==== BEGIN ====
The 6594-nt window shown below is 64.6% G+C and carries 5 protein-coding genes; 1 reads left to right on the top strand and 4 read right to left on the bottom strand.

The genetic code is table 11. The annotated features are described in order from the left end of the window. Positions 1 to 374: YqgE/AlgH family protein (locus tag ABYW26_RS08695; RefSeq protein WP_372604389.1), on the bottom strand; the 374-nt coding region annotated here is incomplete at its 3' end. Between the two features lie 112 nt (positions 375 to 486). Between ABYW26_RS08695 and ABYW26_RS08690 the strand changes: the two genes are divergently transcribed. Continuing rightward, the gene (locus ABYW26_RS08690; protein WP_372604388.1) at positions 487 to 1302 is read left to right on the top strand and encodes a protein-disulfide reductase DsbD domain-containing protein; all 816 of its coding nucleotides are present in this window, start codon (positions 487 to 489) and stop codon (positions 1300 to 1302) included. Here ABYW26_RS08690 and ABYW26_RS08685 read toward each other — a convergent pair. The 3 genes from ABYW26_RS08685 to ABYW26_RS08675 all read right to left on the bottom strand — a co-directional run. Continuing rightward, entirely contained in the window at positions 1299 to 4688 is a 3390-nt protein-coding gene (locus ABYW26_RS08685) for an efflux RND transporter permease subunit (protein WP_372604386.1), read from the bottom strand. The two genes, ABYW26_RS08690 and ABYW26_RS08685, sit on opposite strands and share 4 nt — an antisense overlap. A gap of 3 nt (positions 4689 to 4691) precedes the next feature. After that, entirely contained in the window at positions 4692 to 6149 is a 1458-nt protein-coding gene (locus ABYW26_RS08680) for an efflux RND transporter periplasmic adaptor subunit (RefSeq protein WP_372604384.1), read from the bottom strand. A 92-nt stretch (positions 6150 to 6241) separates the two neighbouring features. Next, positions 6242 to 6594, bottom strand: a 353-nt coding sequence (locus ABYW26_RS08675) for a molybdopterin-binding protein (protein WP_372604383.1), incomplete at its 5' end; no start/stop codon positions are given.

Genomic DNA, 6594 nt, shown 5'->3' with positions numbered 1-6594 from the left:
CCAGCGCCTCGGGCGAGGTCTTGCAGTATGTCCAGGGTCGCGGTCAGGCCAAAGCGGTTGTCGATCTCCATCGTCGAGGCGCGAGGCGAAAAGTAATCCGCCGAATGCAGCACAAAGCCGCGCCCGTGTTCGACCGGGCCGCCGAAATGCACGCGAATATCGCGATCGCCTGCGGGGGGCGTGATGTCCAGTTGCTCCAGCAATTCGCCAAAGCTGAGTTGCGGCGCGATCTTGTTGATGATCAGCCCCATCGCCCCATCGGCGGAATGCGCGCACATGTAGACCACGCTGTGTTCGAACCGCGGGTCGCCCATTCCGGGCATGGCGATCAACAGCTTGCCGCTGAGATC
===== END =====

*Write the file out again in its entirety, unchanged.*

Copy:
The 6594-nt window shown below is 64.6% G+C and carries 5 protein-coding genes; 1 reads left to right on the top strand and 4 read right to left on the bottom strand.

The genetic code is table 11. The annotated features are described in order from the left end of the window. Positions 1 to 374: YqgE/AlgH family protein (locus tag ABYW26_RS08695; RefSeq protein WP_372604389.1), on the bottom strand; the 374-nt coding region annotated here is incomplete at its 3' end. Between the two features lie 112 nt (positions 375 to 486). Between ABYW26_RS08695 and ABYW26_RS08690 the strand changes: the two genes are divergently transcribed. Continuing rightward, the gene (locus ABYW26_RS08690; protein WP_372604388.1) at positions 487 to 1302 is read left to right on the top strand and encodes a protein-disulfide reductase DsbD domain-containing protein; all 816 of its coding nucleotides are present in this window, start codon (positions 487 to 489) and stop codon (positions 1300 to 1302) included. Here ABYW26_RS08690 and ABYW26_RS08685 read toward each other — a convergent pair. The 3 genes from ABYW26_RS08685 to ABYW26_RS08675 all read right to left on the bottom strand — a co-directional run. Continuing rightward, entirely contained in the window at positions 1299 to 4688 is a 3390-nt protein-coding gene (locus ABYW26_RS08685) for an efflux RND transporter permease subunit (protein WP_372604386.1), read from the bottom strand. The two genes, ABYW26_RS08690 and ABYW26_RS08685, sit on opposite strands and share 4 nt — an antisense overlap. A gap of 3 nt (positions 4689 to 4691) precedes the next feature. After that, entirely contained in the window at positions 4692 to 6149 is a 1458-nt protein-coding gene (locus ABYW26_RS08680) for an efflux RND transporter periplasmic adaptor subunit (RefSeq protein WP_372604384.1), read from the bottom strand. A 92-nt stretch (positions 6150 to 6241) separates the two neighbouring features. Next, positions 6242 to 6594, bottom strand: a 353-nt coding sequence (locus ABYW26_RS08675) for a molybdopterin-binding protein (protein WP_372604383.1), incomplete at its 5' end; no start/stop codon positions are given.

Genomic DNA, 6594 nt, shown 5'->3' with positions numbered 1-6594 from the left:
CCAGCGCCTCGGGCGAGGTCTTGCAGTATGTCCAGGGTCGCGGTCAGGCCAAAGCGGTTGTCGATCTCCATCGTCGAGGCGCGAGGCGAAAAGTAATCCGCCGAATGCAGCACAAAGCCGCGCCCGTGTTCGACCGGGCCGCCGAAATGCACGCGAATATCGCGATCGCCTGCGGGGGGCGTGATGTCCAGTTGCTCCAGCAATTCGCCAAAGCTGAGTTGCGGCGCGATCTTGTTGATGATCAGCCCCATCGCCCCATCGGCGGAATGCGCGCACATGTAGACCACGCTGTGTTCGAACCGCGGGTCGCCCATTCCGGGCATGGCGATCAACAGCTTGCCGCTGAGATC